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5.
5.1

IRRIGATIONSYSTEMOFPAKISTAN

INDUSBASINIRRIGATIONSYSTEM

TheIndusisoneofthebiggestriversoftheworldandthevalleysoftheIndusanditstributariesconstitutethe heartland of Pakistan. Indus Plain is a vast flat plain through which the Indus and its tributaries flow, after descendingfromthenorthernhillsandbeforefallingintotheArabianSea.TheaverageannualrainfallintheIndus Plainirrigatedareas,stretchingfrombelowtheSaltRangetotheArabianSea,variesfrom102mm(4inches)to 600mm(24inches)andagriculturecannotbepracticedintheseareaswithoutirrigation.Assuchavastirrigation systemhasbeendevelopedintheIndusPlainandirrigatedagricultureonalargescaleisbeingpracticedinthis plain.ThewaterresourcesoftheothertwobasinsofthecountrynamelyKharanClosedBasinandMakranCoastal Basin,areextremelylimited.TheIndusPlainisconsideredtobethebreadbasketofPakistan.Irrigatedagriculture provides90percentofPakistansfoodrequirements,22percentofitsGrossDomesticProduct(GDP)andprovides employmentto60percentofthepopulationofthecountry.IrrigationhasbeenpracticedintheIndusBasinsince timesimmemorial.Howeverirrigationmethodshavechangedwiththepassageoftimeanddevelopmentofnew technologies. It changed the form of open wells, persian wells and inundation canals to the weir controlled perennialirrigationcanalsandthediesel/electricmotoroperatedshallowanddeeptubewells.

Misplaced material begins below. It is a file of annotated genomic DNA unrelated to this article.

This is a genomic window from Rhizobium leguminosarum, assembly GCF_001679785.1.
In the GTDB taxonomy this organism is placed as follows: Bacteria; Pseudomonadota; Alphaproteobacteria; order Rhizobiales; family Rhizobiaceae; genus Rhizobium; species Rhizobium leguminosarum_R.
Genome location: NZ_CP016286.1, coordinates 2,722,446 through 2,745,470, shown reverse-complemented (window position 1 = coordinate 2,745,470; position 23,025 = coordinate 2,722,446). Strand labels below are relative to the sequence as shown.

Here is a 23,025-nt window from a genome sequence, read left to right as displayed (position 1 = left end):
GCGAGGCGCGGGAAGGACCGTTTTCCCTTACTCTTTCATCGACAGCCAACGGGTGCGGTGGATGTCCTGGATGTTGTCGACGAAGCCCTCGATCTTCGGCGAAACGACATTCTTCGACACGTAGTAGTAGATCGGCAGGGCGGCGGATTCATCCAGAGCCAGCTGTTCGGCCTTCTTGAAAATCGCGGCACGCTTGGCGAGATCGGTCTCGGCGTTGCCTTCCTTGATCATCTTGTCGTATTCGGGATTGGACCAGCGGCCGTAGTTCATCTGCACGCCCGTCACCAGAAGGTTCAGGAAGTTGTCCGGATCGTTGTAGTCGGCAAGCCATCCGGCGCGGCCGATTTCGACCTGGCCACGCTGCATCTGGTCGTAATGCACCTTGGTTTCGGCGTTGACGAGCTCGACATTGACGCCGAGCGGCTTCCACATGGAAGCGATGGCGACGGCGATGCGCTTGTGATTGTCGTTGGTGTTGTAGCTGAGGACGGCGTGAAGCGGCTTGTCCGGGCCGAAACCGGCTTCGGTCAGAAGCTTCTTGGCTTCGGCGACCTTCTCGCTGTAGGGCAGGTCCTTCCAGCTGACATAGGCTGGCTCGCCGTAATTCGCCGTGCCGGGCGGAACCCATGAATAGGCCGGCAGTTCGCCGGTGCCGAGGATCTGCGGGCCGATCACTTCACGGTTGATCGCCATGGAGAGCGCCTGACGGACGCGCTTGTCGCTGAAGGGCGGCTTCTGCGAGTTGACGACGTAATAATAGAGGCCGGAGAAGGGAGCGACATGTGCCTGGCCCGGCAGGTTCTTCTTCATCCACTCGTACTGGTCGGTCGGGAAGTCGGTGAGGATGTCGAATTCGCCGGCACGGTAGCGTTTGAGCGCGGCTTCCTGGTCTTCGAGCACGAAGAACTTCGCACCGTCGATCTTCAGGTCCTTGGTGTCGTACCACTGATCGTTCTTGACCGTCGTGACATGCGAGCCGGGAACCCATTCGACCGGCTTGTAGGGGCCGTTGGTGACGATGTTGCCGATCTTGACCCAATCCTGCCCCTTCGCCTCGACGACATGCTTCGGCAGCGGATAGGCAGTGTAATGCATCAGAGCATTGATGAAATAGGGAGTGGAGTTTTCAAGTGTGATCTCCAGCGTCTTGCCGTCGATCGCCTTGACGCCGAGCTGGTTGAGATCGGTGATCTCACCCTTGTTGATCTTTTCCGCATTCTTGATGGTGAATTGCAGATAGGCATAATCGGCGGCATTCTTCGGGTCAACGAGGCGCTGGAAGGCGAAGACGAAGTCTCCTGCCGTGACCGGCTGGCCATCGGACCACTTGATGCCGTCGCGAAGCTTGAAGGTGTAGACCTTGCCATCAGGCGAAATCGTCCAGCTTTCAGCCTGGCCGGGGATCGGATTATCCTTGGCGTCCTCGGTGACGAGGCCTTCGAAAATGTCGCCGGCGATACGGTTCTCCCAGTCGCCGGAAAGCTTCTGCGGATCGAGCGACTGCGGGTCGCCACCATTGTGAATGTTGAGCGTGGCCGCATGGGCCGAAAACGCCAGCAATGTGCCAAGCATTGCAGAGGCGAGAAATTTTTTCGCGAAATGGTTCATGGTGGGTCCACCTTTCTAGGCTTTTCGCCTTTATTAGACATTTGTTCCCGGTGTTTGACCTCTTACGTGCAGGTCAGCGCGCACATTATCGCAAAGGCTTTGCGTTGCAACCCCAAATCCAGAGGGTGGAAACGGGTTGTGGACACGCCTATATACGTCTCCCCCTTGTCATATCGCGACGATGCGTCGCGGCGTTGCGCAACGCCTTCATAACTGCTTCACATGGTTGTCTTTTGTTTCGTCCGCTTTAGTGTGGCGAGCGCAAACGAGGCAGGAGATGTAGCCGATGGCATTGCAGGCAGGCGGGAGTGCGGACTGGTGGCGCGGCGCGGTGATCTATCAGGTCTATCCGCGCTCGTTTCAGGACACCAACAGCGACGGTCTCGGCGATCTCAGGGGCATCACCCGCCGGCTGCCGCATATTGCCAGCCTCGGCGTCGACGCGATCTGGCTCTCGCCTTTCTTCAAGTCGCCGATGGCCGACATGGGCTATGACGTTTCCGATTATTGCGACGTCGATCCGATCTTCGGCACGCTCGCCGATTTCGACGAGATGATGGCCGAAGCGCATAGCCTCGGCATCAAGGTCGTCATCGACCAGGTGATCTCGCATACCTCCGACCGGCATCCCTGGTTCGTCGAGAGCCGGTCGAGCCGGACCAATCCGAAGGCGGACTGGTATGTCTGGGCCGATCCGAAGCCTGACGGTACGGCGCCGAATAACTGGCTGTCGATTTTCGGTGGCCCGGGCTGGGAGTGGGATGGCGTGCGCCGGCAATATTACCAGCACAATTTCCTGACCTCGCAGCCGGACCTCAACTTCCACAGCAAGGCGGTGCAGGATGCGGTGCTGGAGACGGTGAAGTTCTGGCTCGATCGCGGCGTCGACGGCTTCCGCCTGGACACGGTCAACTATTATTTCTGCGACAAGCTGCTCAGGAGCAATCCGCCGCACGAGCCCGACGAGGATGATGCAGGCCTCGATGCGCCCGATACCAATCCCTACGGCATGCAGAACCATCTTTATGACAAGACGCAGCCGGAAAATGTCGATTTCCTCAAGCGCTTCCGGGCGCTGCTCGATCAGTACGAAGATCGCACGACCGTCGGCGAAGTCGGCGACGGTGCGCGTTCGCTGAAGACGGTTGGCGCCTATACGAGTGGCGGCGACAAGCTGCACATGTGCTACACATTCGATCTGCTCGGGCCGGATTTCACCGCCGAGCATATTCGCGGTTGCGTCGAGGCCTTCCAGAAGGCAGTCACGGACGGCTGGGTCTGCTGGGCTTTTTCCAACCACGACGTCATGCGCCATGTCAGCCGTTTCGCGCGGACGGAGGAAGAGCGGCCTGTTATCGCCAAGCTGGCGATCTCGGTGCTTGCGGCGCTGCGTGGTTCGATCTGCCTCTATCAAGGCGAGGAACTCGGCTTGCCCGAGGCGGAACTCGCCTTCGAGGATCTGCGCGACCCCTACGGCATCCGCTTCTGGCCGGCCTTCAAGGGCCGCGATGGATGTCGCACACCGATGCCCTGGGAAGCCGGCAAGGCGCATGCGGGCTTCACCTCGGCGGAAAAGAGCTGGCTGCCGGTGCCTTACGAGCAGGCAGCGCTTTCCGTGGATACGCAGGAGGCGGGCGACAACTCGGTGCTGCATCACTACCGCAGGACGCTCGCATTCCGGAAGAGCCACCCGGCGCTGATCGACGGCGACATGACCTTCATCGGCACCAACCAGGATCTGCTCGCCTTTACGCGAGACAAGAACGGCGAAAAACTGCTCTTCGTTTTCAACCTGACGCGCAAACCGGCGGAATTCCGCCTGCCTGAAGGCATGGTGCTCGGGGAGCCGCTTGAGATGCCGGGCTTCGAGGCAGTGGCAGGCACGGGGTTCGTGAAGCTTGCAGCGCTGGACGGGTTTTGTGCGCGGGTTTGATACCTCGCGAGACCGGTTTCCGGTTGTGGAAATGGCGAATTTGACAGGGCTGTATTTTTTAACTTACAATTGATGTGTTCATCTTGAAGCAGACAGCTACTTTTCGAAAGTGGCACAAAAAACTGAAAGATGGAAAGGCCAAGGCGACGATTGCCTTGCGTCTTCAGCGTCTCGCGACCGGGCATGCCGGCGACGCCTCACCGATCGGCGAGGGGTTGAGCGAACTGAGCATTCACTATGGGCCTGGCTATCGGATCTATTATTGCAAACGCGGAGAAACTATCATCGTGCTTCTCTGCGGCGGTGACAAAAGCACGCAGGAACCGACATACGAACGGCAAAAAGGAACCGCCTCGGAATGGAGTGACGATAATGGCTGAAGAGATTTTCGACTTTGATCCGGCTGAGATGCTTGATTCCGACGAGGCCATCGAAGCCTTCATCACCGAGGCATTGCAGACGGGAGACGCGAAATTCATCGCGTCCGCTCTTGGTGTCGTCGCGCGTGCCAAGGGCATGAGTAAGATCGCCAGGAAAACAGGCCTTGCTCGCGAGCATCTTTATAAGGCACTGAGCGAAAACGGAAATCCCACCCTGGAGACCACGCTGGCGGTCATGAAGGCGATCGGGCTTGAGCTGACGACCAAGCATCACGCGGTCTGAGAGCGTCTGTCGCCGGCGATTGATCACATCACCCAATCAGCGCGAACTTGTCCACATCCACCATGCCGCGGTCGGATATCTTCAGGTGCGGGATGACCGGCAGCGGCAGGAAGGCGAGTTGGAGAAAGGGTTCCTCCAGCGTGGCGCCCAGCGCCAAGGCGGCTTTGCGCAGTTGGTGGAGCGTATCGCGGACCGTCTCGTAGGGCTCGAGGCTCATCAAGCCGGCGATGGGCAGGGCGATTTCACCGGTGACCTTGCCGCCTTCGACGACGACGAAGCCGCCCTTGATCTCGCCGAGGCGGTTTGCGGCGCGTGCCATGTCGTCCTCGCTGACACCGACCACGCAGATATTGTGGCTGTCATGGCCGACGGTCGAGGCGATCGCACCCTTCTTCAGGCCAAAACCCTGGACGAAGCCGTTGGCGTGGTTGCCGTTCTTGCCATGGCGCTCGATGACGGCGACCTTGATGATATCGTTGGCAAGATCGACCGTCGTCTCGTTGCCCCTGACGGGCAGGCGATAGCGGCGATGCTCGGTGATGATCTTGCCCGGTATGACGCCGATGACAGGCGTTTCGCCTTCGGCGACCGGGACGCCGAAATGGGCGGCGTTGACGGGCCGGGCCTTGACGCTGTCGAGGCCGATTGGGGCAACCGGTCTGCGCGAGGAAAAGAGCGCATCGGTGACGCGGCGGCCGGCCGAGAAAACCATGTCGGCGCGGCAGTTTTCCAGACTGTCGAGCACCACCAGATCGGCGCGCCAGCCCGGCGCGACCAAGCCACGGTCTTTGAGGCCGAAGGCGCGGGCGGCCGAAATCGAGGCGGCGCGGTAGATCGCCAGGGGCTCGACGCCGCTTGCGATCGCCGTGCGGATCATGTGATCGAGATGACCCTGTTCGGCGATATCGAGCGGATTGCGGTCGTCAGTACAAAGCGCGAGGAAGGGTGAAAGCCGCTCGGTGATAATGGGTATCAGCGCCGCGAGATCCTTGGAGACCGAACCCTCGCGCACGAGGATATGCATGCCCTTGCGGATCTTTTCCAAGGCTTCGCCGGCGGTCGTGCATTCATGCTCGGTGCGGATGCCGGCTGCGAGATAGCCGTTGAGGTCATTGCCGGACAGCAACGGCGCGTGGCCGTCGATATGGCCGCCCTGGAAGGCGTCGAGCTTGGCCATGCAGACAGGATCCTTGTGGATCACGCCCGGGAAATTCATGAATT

5.2

IRRIGATIONNETWORK

Thecanalcommandareawas10.35Mha(25.56MAc)atthetimeofindependence.AfterthecreationofPakistan new irrigation systems were developed. Jinnah Barrage was completed in 1947, Kotri Barrage in 1955, Taunsa Barragein1959,GudduBarragein1962andChashmaBarragein1971.Constructionofnewirrigationsystemshas broughtmoreareaunderirrigationandhasresultedintheincreaseofthecanalcommandareafrom10.35Mha (25.56MAc)to14.02Mha(34.63MAc)whichmeansanincreaseof35percentovertheareain1947. Table13: IrrigationNetworkofPakistan Item MajorReservoirs Barrages/Headworks LinkCanals CanalSystems LengthofWatercourses LengthofCanals AverageCanalWaterDiversion GroundwaterAbstractions Tubewells IrrigatedArea
Source:WAPDA,2010

Description 3 No. 18 No. 12 No. 45 No. 107,000 km 56,073 km 104.7 MAF 41.6 MAF 1000,000 No. 44.5 Millionacres